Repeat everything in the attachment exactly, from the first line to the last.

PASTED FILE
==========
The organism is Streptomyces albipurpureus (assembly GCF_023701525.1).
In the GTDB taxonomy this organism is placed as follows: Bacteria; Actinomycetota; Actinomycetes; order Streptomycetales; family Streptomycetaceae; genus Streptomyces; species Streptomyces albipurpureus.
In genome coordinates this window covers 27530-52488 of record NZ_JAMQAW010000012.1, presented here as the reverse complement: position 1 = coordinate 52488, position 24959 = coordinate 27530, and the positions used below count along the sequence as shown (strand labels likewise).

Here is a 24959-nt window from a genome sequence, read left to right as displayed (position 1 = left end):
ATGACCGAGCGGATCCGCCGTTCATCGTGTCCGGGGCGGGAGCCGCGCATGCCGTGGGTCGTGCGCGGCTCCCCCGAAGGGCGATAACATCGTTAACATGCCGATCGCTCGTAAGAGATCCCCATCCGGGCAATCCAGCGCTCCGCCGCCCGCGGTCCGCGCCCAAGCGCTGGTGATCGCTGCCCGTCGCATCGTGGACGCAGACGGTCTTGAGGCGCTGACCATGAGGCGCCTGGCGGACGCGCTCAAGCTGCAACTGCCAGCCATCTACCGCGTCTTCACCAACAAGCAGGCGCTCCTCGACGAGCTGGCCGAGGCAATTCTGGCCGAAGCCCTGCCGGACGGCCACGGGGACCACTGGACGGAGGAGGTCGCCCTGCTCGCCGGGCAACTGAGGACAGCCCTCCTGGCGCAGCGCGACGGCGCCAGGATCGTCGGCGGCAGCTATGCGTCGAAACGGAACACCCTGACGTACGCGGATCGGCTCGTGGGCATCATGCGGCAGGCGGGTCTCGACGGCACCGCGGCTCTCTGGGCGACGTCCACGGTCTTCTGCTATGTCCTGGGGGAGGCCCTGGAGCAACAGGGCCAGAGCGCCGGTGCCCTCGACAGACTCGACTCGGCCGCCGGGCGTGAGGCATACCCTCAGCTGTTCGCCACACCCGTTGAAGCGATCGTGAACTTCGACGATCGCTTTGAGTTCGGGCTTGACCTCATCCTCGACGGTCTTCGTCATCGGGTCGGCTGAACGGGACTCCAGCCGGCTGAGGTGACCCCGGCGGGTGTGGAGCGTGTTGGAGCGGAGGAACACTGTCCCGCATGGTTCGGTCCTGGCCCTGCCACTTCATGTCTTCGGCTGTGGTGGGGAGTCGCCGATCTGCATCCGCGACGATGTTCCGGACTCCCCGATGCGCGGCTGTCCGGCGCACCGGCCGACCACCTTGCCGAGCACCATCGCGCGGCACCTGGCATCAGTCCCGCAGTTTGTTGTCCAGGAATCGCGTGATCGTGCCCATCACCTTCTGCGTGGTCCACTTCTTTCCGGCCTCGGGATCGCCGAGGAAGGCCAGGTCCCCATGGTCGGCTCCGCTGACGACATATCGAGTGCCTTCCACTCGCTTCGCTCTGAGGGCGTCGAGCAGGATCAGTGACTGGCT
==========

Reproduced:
The organism is Streptomyces albipurpureus (assembly GCF_023701525.1).
In the GTDB taxonomy this organism is placed as follows: Bacteria; Actinomycetota; Actinomycetes; order Streptomycetales; family Streptomycetaceae; genus Streptomyces; species Streptomyces albipurpureus.
In genome coordinates this window covers 27530-52488 of record NZ_JAMQAW010000012.1, presented here as the reverse complement: position 1 = coordinate 52488, position 24959 = coordinate 27530, and the positions used below count along the sequence as shown (strand labels likewise).

Here is a 24959-nt window from a genome sequence, read left to right as displayed (position 1 = left end):
ATGACCGAGCGGATCCGCCGTTCATCGTGTCCGGGGCGGGAGCCGCGCATGCCGTGGGTCGTGCGCGGCTCCCCCGAAGGGCGATAACATCGTTAACATGCCGATCGCTCGTAAGAGATCCCCATCCGGGCAATCCAGCGCTCCGCCGCCCGCGGTCCGCGCCCAAGCGCTGGTGATCGCTGCCCGTCGCATCGTGGACGCAGACGGTCTTGAGGCGCTGACCATGAGGCGCCTGGCGGACGCGCTCAAGCTGCAACTGCCAGCCATCTACCGCGTCTTCACCAACAAGCAGGCGCTCCTCGACGAGCTGGCCGAGGCAATTCTGGCCGAAGCCCTGCCGGACGGCCACGGGGACCACTGGACGGAGGAGGTCGCCCTGCTCGCCGGGCAACTGAGGACAGCCCTCCTGGCGCAGCGCGACGGCGCCAGGATCGTCGGCGGCAGCTATGCGTCGAAACGGAACACCCTGACGTACGCGGATCGGCTCGTGGGCATCATGCGGCAGGCGGGTCTCGACGGCACCGCGGCTCTCTGGGCGACGTCCACGGTCTTCTGCTATGTCCTGGGGGAGGCCCTGGAGCAACAGGGCCAGAGCGCCGGTGCCCTCGACAGACTCGACTCGGCCGCCGGGCGTGAGGCATACCCTCAGCTGTTCGCCACACCCGTTGAAGCGATCGTGAACTTCGACGATCGCTTTGAGTTCGGGCTTGACCTCATCCTCGACGGTCTTCGTCATCGGGTCGGCTGAACGGGACTCCAGCCGGCTGAGGTGACCCCGGCGGGTGTGGAGCGTGTTGGAGCGGAGGAACACTGTCCCGCATGGTTCGGTCCTGGCCCTGCCACTTCATGTCTTCGGCTGTGGTGGGGAGTCGCCGATCTGCATCCGCGACGATGTTCCGGACTCCCCGATGCGCGGCTGTCCGGCGCACCGGCCGACCACCTTGCCGAGCACCATCGCGCGGCACCTGGCATCAGTCCCGCAGTTTGTTGTCCAGGAATCGCGTGATCGTGCCCATCACCTTCTGCGTGGTCCACTTCTTTCCGGCCTCGGGATCGCCGAGGAAGGCCAGGTCCCCATGGTCGGCTCCGCTGACGACATATCGAGTGCCTTCCACTCGCTTCGCTCTGAGGGCGTCGAGCAGGATCAGTGACTGGCT